If there is anything certain about current plans concerning new construction on Durham’s Main Street, it’s that nothing is certain – at least, not yet. 

In an email to The New Hampshire, Associate Vice President of Business Affairs David May, who currently serves as the project’s lead, explained that its two parts – one concerning 66 Main Street, the other affecting Hetzel and Alexander Halls – are both in the planning stages, and have not been approved by either the town of Durham or the University of New Hampshire (UNH).  

Despite the uncertainty, May stated that conceptual progress has been made, with rough plans for each site, with plans for both projects reviewed by the Durham Planning Board on Nov. 14.  

When it comes to the future of 66 Main Street – a presently empty, gated-off hill area located between People’s United Bank and Town and Campus, purchased by UNH in 2014 and formerly home to the Alpha Tau Omega fraternity, according to Foster’s Daily Democrat on Sept. 28, 2016 – the site could become the home of a “mixed-used” project, consisting of two separate buildings with a “central promenade” connecting the site to Pettee Brook Lane. The new property, per May, could span up to 1.18 acres, with potential tenants including a restaurant, various retail stores, office space, residential units and a parking garage. May listed Elliott Sidewalk Communities LLC, based in Sparks, Maryland, as the site’s current applicant. 

As for the Hetzel/Alexander site, Town Administrator Todd Selig, in a separate email to The New Hampshire, elaborated that the site could become home to a hotel spanning 1.35 acres from Main Street to Mill Road; Elliott Sidewalk Communities LLC is again listed as the site’s primary applicant. 

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Hetzel Hall at night, Nov. 2018 (Benjamin Strawbridge/TNH Staff).

“The hotel would incorporate the existing Hetzel Hall (the north, east, and west facades would be retained and restored) and a new addition,” the email read. “Alexander Hall would be demolished. Existing surface parking to the south would be used and a one level parking deck might be added.”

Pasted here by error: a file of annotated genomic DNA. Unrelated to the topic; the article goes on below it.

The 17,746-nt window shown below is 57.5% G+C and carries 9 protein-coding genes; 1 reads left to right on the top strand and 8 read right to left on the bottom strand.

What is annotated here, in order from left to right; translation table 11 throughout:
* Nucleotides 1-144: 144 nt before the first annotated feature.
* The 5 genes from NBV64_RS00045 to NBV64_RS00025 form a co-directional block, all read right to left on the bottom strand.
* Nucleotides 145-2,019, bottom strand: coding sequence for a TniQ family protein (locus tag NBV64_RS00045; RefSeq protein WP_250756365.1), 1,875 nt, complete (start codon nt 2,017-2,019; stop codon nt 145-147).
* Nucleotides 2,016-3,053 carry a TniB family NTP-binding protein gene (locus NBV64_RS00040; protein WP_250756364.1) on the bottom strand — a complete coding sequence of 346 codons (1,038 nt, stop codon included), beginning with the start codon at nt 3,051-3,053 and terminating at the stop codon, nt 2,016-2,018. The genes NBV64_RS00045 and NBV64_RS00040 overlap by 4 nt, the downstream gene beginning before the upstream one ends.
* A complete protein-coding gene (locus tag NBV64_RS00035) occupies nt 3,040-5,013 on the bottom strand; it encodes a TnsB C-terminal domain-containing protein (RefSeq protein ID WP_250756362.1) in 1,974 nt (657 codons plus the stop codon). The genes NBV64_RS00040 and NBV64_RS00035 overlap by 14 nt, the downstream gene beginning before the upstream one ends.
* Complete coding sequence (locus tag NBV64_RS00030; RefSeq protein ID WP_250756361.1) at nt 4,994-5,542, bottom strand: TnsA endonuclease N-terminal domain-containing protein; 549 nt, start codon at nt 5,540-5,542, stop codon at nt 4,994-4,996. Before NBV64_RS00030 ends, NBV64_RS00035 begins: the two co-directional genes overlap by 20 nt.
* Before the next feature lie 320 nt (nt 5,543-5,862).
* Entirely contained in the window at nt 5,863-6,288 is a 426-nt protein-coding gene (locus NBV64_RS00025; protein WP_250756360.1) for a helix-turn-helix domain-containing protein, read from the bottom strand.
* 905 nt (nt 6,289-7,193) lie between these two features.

Due to its status as a “private development” – in contrast to the current Hetzel and Alexander Halls, which are university property – the new site would be subject to Durham taxes, despite UNH’s plans to continue its ownership of the land, according to Selig. 

This is not the first time Durham and UNH have attempted to redevelop the two sites; in Sept. 2016, the area cut ties with Heneage Consulting Group of Cambridge, Mass. and their plans to redevelop the sites in the wake of concerns over what David May referred to as “financial implications” that would not have presented “a realistic return on investment” for the university in the long-term. Heneage’s plans for the sites, if given the greenlight, would have resulted in a 105-room boutique hotel on the Hetzel/Alexander site and a 40,000-square-foot building featuring a restaurant, retail operations and other commercial uses in the lower half with non-student housing above. 

Presently, as reported by Foster’s two years ago, Durham’s Holiday Inn Express on Main Street remains the town’s sole hotel, with May telling the publication at the time that a new hotel closer to UNH would “create executive education opportunities” and make visiting the campus  more “convenient for parents and other visitors.” 

Cover photo courtesy of Durham.gov. This report will be updated.

Benjamin Strawbridge is a News Editor and the Senate Correspondent for The New Hampshire newspaper at the University of New Hampshire. He joined in September 2017 as a contributor, and was promoted to his current position in April 2018. Strawbridge is part of the UNH Class of 2020 and majors in English/Journalism.

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